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SCUTTLEBUTT #224 -- November 24, 1998

GROWING THE SPORT -- A Guest Editorial by Peter Johnstone First and foremost, you've got to ask aspiring sailors what appeals to them. It is pointless to ask most enthusiast sailors how to attract new people to the sport. Most enthusiasts will present a vision sharply warped by their own preference within sailing. Racing today is highly organized and well addressed. Racing can only grow if the base of the sport is grown. Here's a few bullet points in the key categories that can contribute to our sport's overall growth:

TELEVISION: 1. Present televised racing in an understandable format. It's easier to understand a drag race where positions are discernible. Get rid of legs where boats spread out in an incomprehensible way (upwind & downwind). Where possible, present adventure and human drama. Watching rich folk with associated politics and power plays is boring. Two boats are boring. Show real people doing real things. And show the world that there are more than two boats that actually race at one time. Fleets are exciting, even if they're difficult to present. Look at NASCAR.

2. Sailing TV does not have to be about racing. Fun stories or adventures are always captivating and inspiring. Look at the fishing shows on ESPN or TNN on Saturday morning. The relaxing activity and personalities captivate you. Examples of effective sailing TV: Whitbread, Grand Prix 18's, Novak/Jobson in Patagonia, Coot Club, 49ers.

WWW: More info is better. Whitbread site was a huge service to the sport.

THE GOVERNING BODY (US SAILING): 1. The curriculums need to take a lesson from marketing. Set the hook, before requiring a lot of work or money. First experiences should focus on instant gratification, then fill in the extensive knowledge needed to be a sailor.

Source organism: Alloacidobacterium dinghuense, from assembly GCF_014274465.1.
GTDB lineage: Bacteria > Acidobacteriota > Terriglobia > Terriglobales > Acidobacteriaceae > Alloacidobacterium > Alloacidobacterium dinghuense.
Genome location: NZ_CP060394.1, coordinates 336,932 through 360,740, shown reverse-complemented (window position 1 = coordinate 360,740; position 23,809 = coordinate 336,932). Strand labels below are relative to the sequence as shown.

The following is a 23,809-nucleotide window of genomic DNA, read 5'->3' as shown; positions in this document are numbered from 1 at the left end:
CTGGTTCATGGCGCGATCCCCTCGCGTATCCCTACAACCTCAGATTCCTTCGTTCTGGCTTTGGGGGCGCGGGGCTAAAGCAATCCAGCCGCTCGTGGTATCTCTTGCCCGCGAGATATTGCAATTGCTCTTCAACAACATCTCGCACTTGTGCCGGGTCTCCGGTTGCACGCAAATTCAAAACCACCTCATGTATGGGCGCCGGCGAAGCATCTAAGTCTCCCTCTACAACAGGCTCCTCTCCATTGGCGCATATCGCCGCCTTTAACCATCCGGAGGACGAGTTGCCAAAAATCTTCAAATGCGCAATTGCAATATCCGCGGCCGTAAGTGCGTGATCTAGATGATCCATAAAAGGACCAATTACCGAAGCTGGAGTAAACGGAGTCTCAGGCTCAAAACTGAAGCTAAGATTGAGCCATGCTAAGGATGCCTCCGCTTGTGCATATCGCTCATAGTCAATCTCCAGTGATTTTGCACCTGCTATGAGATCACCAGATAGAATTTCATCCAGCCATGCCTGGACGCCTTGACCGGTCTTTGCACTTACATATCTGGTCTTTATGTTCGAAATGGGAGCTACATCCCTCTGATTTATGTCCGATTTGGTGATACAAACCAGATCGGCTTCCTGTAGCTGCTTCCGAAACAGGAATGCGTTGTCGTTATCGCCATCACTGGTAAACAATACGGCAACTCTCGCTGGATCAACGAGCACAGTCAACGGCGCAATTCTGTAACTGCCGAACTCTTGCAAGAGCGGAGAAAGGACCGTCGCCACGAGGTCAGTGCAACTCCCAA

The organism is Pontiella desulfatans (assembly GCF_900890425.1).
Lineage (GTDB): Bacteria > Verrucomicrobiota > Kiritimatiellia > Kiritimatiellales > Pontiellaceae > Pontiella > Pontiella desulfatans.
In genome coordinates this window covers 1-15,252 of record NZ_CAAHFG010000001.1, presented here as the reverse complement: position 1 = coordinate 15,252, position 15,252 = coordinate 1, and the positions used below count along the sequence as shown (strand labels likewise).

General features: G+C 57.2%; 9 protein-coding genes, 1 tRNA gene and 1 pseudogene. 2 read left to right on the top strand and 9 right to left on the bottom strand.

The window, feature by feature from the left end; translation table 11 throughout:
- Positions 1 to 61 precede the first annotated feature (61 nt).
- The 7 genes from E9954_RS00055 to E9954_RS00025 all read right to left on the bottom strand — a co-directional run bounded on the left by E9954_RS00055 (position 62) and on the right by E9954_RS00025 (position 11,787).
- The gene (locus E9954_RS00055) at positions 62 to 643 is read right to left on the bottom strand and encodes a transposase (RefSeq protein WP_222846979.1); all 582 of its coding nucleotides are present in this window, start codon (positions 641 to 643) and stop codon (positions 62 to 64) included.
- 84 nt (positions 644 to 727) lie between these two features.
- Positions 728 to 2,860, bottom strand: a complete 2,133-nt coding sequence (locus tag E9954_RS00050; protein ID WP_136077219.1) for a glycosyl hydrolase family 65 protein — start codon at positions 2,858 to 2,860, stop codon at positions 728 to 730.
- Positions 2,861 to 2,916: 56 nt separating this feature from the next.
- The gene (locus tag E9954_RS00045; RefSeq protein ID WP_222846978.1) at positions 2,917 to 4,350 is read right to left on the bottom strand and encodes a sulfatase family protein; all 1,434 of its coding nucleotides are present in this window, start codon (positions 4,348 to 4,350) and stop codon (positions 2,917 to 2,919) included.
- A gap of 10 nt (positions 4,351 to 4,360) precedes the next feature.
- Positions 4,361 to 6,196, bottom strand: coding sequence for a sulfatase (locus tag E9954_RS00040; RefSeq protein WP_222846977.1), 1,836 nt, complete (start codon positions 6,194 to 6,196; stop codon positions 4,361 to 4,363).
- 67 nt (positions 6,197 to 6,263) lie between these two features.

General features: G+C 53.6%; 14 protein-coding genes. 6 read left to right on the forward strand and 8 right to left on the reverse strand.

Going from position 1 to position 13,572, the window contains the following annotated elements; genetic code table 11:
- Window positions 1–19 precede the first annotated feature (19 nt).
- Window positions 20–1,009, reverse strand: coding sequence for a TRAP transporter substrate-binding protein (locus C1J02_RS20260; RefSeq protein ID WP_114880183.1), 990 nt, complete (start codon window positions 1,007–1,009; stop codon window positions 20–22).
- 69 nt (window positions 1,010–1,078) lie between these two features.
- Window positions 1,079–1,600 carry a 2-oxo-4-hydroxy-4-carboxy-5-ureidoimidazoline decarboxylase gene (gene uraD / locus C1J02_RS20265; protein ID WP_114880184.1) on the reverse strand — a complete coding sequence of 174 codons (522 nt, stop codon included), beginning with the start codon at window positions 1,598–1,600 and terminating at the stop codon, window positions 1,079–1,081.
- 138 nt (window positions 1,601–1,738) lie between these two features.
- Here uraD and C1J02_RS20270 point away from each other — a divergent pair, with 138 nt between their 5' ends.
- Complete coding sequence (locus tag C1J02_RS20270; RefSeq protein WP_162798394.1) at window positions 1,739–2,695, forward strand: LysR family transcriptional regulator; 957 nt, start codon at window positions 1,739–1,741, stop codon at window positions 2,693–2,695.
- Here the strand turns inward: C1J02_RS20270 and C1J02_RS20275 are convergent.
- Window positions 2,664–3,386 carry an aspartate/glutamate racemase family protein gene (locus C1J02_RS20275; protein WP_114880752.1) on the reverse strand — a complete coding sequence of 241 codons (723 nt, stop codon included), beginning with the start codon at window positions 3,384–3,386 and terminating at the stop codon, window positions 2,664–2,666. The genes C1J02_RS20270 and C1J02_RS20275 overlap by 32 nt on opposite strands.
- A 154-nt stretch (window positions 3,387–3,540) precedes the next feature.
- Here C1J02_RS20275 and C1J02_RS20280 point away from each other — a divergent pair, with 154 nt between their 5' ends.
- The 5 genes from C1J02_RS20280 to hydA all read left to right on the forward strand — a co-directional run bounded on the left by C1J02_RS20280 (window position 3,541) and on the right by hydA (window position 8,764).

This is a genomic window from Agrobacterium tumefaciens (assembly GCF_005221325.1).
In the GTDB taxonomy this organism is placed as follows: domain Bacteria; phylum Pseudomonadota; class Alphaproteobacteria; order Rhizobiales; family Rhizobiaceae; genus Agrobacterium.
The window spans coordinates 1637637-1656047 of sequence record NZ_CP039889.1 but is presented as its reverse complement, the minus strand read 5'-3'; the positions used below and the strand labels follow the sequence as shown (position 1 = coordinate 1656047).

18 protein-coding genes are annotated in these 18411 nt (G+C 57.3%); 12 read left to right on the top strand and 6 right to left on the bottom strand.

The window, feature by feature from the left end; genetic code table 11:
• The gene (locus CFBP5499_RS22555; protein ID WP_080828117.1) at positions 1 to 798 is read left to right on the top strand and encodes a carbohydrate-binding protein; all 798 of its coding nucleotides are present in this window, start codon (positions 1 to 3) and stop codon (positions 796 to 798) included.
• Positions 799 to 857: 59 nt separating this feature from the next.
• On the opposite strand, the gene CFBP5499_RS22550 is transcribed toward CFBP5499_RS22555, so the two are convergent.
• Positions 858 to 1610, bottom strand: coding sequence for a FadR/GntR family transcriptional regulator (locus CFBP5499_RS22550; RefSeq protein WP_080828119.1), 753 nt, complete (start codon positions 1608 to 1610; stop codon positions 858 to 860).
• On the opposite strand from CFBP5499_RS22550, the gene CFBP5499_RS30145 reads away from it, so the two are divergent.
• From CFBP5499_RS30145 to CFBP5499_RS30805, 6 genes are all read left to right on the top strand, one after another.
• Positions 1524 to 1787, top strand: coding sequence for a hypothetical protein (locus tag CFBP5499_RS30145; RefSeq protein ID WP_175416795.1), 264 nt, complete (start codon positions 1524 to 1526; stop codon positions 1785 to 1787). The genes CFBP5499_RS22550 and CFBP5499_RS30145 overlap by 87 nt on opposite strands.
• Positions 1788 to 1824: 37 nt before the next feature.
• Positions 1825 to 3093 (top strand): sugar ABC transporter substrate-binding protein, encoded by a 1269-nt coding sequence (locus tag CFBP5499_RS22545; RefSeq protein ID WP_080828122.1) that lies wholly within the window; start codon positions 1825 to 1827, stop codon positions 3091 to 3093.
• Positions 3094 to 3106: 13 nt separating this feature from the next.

2. The training needs a distinct learning path that has nothing to do with racing. The curriculums are all well geared towards the yacht club experience. However, the vast majority of sailing is done off of beaches and out of marinas by people who have never aspired to race. There's more Catalinas out there than there are US SAILING members. Ditto for a few other non-racing brands. Any program aimed at growing sailing, should reflect how most of sailing is conducted. We need to show every aspiring sailor ALL of the opportunities of sailing, not just racing. If we present 20 sailing activities, we're going to keep a much greater percentage of those who try it.

3. Junior sailing programs need to become more than just a feeder to high school and collegiate racing programs. We need to instill the skills and desire for a lifelong pursuit. Sailing's 20 other activities beyond racing, need equal time to take hold. The know-how and fun of personal boat ownership needs to be conveyed. Before kids go off to high school and college, we have to have them hooked on a type of sailing for once schooling is done. 4. Get the sailor handicap system going (Ehman's idea). Rate sailors by their accomplishments within the past two years. 5. Encourage phrf and one designs to not count the weight of kids under 18 years or spouses towards weight limits for events on a regional basis or lower. (Jim Alsop idea).

YACHT CLUBS: 1. When hiring instructional staff, hire sailors with diverse backgrounds in sailing to reflect the breadth of the sport. The collegiate types have raised the level of racing instruction to an impressive level. Everyone is great at teaching what they love. However, the background has a big impact on what is conveyed. Ditto with boat use. Put the kids into every type of sailboat available. The broader the experience, the better the sailors, and we'll keep more kids sailing. The monotony of today's programs drives the majority of kids away by their 15th birthday.